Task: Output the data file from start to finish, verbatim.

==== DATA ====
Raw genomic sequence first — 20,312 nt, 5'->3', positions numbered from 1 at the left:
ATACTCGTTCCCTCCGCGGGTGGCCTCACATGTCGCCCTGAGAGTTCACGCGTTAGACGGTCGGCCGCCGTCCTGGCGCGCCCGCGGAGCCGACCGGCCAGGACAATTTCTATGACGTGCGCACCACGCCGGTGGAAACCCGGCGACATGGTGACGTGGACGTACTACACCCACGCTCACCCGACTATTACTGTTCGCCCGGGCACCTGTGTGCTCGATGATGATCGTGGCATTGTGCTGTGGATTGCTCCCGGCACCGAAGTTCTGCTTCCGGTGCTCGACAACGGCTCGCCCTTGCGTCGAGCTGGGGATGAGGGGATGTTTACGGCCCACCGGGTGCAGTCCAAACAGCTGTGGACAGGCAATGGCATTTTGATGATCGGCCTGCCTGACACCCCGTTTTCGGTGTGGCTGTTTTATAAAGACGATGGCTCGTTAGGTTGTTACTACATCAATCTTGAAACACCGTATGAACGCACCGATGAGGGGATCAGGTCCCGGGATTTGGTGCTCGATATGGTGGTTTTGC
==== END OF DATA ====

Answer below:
Raw genomic sequence first — 20,312 nt, 5'->3', positions numbered from 1 at the left:
ATACTCGTTCCCTCCGCGGGTGGCCTCACATGTCGCCCTGAGAGTTCACGCGTTAGACGGTCGGCCGCCGTCCTGGCGCGCCCGCGGAGCCGACCGGCCAGGACAATTTCTATGACGTGCGCACCACGCCGGTGGAAACCCGGCGACATGGTGACGTGGACGTACTACACCCACGCTCACCCGACTATTACTGTTCGCCCGGGCACCTGTGTGCTCGATGATGATCGTGGCATTGTGCTGTGGATTGCTCCCGGCACCGAAGTTCTGCTTCCGGTGCTCGACAACGGCTCGCCCTTGCGTCGAGCTGGGGATGAGGGGATGTTTACGGCCCACCGGGTGCAGTCCAAACAGCTGTGGACAGGCAATGGCATTTTGATGATCGGCCTGCCTGACACCCCGTTTTCGGTGTGGCTGTTTTATAAAGACGATGGCTCGTTAGGTTGTTACTACATCAATCTTGAAACACCGTATGAACGCACCGATGAGGGGATCAGGTCCCGGGATTTGGTGCTCGATATGGTGGTTTTGC